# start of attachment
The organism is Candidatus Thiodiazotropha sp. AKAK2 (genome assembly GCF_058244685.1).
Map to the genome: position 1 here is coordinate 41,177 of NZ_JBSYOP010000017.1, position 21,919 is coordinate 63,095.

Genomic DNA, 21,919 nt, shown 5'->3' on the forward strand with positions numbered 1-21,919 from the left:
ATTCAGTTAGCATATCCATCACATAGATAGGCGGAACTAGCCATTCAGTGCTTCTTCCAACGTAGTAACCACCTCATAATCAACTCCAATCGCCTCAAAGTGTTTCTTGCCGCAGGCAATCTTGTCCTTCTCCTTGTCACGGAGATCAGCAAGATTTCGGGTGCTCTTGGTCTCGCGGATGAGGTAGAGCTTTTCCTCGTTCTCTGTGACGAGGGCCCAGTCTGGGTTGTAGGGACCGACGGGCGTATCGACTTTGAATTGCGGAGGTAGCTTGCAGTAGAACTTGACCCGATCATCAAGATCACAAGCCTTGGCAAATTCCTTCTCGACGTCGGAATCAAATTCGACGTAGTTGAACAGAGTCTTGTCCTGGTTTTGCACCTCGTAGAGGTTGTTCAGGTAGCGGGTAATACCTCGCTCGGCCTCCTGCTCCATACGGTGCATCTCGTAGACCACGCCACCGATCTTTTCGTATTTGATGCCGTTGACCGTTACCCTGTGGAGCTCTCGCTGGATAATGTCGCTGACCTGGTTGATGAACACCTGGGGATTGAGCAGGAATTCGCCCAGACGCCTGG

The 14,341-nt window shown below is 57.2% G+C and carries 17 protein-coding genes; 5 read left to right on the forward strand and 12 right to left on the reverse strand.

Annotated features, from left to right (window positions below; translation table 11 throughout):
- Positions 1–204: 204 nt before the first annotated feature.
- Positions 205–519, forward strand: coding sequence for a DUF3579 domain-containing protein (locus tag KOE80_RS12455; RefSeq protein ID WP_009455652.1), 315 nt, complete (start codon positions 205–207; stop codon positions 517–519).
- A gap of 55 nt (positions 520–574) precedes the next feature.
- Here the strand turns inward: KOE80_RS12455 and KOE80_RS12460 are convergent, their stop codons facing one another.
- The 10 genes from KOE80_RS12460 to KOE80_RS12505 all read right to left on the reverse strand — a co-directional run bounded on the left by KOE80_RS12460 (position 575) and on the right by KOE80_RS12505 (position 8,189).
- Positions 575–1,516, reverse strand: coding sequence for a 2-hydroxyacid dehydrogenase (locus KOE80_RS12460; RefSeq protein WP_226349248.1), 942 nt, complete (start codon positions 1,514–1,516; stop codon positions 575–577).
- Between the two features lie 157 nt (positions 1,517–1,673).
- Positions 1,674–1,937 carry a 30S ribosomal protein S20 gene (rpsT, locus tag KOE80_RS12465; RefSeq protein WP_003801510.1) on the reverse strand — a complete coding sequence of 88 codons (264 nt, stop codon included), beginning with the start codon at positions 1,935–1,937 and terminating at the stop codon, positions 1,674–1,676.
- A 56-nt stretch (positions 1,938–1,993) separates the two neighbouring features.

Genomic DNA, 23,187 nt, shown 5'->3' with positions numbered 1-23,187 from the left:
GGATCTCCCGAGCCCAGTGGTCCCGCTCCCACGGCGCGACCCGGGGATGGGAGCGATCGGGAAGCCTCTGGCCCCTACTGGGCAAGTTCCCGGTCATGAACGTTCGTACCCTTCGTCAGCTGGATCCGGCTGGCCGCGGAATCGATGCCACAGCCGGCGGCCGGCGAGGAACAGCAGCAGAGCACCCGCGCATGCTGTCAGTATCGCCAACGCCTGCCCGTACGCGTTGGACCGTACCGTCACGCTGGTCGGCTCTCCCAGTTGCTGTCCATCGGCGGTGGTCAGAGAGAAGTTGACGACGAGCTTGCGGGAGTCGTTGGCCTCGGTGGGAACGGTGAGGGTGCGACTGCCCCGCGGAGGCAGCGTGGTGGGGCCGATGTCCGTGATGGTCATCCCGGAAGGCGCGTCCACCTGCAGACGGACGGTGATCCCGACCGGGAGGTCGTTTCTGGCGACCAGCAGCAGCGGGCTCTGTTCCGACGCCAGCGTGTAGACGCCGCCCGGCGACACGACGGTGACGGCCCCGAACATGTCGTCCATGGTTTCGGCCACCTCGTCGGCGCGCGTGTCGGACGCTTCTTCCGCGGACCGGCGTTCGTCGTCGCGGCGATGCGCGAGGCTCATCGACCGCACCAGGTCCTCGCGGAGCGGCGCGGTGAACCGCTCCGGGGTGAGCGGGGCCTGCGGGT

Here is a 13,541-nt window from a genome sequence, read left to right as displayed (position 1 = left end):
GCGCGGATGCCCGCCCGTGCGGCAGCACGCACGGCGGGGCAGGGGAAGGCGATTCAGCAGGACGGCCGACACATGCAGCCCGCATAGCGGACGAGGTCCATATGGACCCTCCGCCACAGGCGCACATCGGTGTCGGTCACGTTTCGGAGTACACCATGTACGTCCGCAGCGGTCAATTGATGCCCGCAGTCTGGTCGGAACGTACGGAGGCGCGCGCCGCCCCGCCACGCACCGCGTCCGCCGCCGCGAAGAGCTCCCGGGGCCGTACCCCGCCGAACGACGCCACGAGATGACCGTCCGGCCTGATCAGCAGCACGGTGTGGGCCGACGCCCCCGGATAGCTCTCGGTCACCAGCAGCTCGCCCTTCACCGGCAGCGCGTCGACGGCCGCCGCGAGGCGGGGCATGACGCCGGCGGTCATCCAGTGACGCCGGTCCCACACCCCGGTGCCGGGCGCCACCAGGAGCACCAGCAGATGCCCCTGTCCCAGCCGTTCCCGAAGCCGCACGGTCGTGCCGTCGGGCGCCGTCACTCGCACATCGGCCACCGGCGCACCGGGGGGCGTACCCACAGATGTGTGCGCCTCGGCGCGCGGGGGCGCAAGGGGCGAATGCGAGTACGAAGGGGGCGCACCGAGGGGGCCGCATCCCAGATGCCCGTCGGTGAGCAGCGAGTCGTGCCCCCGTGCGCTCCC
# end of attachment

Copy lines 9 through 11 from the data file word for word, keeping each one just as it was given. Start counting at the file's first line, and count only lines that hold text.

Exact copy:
- A gap of 55 nt (positions 520–574) precedes the next feature.
- Here the strand turns inward: KOE80_RS12455 and KOE80_RS12460 are convergent, their stop codons facing one another.
- The 10 genes from KOE80_RS12460 to KOE80_RS12505 all read right to left on the reverse strand — a co-directional run bounded on the left by KOE80_RS12460 (position 575) and on the right by KOE80_RS12505 (position 8,189).